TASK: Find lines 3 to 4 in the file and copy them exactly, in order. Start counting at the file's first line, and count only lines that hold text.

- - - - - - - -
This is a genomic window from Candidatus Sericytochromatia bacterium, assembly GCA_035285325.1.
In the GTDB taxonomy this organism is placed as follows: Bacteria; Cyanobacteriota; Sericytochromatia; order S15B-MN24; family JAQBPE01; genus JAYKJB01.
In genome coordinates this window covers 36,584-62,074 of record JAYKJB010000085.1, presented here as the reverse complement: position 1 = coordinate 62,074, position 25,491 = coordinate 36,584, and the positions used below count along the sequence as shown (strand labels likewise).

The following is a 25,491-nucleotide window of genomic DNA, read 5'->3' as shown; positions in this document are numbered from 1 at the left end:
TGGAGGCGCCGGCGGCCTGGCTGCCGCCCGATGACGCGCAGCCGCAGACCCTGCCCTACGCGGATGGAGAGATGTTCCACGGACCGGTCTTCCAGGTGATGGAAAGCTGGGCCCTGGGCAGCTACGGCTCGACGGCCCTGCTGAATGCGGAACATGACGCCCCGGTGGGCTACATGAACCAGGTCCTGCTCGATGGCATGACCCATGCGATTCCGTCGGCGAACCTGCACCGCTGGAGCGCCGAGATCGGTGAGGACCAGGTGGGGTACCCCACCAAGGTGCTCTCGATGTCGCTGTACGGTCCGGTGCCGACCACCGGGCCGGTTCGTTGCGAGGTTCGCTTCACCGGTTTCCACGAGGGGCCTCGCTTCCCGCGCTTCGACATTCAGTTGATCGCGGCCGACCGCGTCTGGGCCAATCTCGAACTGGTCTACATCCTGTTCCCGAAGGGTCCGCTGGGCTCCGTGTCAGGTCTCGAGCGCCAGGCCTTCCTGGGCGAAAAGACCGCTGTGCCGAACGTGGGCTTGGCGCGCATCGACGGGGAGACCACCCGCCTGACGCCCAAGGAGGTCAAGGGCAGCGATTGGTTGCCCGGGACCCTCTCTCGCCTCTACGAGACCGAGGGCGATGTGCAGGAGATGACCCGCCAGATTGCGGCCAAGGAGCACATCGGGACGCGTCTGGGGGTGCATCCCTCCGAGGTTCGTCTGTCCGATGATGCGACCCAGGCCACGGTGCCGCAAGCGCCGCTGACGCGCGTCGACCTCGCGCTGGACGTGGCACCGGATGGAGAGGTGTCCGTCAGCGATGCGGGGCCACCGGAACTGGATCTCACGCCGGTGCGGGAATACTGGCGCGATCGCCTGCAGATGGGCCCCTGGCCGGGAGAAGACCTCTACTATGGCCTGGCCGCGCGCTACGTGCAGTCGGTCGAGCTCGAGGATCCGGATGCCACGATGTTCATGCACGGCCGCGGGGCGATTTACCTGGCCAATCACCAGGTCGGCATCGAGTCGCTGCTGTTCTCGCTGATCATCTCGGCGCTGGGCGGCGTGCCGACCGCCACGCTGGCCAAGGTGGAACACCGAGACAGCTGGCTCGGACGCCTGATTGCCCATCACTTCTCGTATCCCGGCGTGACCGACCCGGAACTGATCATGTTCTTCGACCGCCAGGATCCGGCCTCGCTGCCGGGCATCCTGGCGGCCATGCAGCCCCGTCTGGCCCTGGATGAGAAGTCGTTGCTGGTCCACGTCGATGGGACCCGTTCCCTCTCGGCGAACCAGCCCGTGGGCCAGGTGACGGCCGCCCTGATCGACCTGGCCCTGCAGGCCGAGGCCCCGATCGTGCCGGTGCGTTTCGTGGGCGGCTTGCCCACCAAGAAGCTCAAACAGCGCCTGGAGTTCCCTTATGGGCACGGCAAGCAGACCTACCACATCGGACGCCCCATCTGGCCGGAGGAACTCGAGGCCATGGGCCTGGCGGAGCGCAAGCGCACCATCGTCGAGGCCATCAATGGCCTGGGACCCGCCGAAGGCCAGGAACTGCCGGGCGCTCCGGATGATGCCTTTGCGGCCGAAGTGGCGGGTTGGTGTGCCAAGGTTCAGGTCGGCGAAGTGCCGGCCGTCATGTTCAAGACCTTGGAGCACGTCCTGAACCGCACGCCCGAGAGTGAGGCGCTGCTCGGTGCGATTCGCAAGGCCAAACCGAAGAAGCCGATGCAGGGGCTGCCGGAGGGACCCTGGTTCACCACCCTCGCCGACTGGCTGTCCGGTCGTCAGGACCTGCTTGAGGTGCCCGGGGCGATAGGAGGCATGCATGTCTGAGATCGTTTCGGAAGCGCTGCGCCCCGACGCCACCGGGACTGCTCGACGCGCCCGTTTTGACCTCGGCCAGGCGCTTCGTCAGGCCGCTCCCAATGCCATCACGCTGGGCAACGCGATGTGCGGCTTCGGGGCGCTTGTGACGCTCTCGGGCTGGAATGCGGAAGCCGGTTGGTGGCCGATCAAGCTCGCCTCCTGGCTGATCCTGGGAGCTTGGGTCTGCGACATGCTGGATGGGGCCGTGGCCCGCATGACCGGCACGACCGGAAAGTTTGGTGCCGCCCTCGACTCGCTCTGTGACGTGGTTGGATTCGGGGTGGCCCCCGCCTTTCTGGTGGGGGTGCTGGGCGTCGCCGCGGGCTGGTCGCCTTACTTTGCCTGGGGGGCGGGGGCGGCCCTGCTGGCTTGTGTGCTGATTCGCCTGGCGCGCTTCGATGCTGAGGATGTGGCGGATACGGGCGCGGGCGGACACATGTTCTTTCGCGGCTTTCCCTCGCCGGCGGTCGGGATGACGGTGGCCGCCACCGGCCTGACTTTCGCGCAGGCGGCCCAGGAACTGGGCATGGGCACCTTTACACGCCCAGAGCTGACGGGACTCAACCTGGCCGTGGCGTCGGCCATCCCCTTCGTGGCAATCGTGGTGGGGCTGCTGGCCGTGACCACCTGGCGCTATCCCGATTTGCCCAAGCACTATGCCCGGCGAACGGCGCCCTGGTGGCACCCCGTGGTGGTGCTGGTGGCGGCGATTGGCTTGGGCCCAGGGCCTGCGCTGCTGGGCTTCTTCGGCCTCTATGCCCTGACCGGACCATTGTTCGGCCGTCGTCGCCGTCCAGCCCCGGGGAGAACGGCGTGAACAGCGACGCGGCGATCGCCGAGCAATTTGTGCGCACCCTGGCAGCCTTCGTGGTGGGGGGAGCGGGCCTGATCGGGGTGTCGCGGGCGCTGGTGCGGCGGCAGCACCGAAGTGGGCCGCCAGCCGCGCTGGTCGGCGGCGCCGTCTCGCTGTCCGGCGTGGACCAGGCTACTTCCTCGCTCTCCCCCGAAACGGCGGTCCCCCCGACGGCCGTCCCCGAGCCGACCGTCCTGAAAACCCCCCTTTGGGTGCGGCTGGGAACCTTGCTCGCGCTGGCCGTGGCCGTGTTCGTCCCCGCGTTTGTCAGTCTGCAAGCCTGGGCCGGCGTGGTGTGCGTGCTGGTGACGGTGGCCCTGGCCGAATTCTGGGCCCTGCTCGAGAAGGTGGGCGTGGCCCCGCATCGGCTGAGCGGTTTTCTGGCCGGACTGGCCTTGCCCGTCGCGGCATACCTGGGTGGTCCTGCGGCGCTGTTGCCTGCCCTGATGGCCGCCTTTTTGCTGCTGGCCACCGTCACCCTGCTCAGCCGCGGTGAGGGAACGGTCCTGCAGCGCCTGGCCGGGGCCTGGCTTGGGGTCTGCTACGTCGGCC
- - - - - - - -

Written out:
In genome coordinates this window covers 36,584-62,074 of record JAYKJB010000085.1, presented here as the reverse complement: position 1 = coordinate 62,074, position 25,491 = coordinate 36,584, and the positions used below count along the sequence as shown (strand labels likewise).

The following is a 25,491-nucleotide window of genomic DNA, read 5'->3' as shown; positions in this document are numbered from 1 at the left end: